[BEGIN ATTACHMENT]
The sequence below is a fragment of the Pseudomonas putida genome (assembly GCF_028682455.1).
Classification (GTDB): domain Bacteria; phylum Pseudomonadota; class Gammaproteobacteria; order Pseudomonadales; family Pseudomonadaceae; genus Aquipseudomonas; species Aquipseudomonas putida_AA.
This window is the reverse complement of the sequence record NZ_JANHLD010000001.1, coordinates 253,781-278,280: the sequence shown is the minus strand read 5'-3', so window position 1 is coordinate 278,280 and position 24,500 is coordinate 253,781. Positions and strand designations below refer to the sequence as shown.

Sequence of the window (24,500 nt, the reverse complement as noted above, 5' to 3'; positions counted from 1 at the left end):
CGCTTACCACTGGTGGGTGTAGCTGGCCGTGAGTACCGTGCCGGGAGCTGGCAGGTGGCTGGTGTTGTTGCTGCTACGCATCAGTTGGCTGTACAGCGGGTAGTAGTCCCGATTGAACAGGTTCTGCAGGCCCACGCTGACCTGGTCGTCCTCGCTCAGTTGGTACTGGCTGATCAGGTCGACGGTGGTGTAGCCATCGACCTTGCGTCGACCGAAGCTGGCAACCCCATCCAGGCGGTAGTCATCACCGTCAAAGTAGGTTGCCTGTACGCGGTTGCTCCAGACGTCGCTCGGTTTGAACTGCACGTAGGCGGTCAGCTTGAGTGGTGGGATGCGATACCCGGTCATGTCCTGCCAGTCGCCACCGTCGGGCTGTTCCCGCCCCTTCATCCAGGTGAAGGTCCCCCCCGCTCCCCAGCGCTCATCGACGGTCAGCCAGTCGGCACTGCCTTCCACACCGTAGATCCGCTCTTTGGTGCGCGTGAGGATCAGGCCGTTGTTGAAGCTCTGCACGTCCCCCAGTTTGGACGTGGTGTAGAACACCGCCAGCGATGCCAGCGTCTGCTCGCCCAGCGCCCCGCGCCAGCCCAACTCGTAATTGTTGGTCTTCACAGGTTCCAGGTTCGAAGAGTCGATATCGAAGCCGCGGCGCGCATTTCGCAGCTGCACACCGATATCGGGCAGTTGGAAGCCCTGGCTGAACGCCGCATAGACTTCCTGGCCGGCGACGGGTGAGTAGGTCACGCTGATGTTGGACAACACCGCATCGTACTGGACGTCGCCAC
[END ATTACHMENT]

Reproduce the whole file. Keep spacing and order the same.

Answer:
The sequence below is a fragment of the Pseudomonas putida genome (assembly GCF_028682455.1).
Classification (GTDB): domain Bacteria; phylum Pseudomonadota; class Gammaproteobacteria; order Pseudomonadales; family Pseudomonadaceae; genus Aquipseudomonas; species Aquipseudomonas putida_AA.
This window is the reverse complement of the sequence record NZ_JANHLD010000001.1, coordinates 253,781-278,280: the sequence shown is the minus strand read 5'-3', so window position 1 is coordinate 278,280 and position 24,500 is coordinate 253,781. Positions and strand designations below refer to the sequence as shown.

Sequence of the window (24,500 nt, the reverse complement as noted above, 5' to 3'; positions counted from 1 at the left end):
CGCTTACCACTGGTGGGTGTAGCTGGCCGTGAGTACCGTGCCGGGAGCTGGCAGGTGGCTGGTGTTGTTGCTGCTACGCATCAGTTGGCTGTACAGCGGGTAGTAGTCCCGATTGAACAGGTTCTGCAGGCCCACGCTGACCTGGTCGTCCTCGCTCAGTTGGTACTGGCTGATCAGGTCGACGGTGGTGTAGCCATCGACCTTGCGTCGACCGAAGCTGGCAACCCCATCCAGGCGGTAGTCATCACCGTCAAAGTAGGTTGCCTGTACGCGGTTGCTCCAGACGTCGCTCGGTTTGAACTGCACGTAGGCGGTCAGCTTGAGTGGTGGGATGCGATACCCGGTCATGTCCTGCCAGTCGCCACCGTCGGGCTGTTCCCGCCCCTTCATCCAGGTGAAGGTCCCCCCCGCTCCCCAGCGCTCATCGACGGTCAGCCAGTCGGCACTGCCTTCCACACCGTAGATCCGCTCTTTGGTGCGCGTGAGGATCAGGCCGTTGTTGAAGCTCTGCACGTCCCCCAGTTTGGACGTGGTGTAGAACACCGCCAGCGATGCCAGCGTCTGCTCGCCCAGCGCCCCGCGCCAGCCCAACTCGTAATTGTTGGTCTTCACAGGTTCCAGGTTCGAAGAGTCGATATCGAAGCCGCGGCGCGCATTTCGCAGCTGCACACCGATATCGGGCAGTTGGAAGCCCTGGCTGAACGCCGCATAGACTTCCTGGCCGGCGACGGGTGAGTAGGTCACGCTGATGTTGGACAACACCGCATCGTACTGGACGTCGCCAC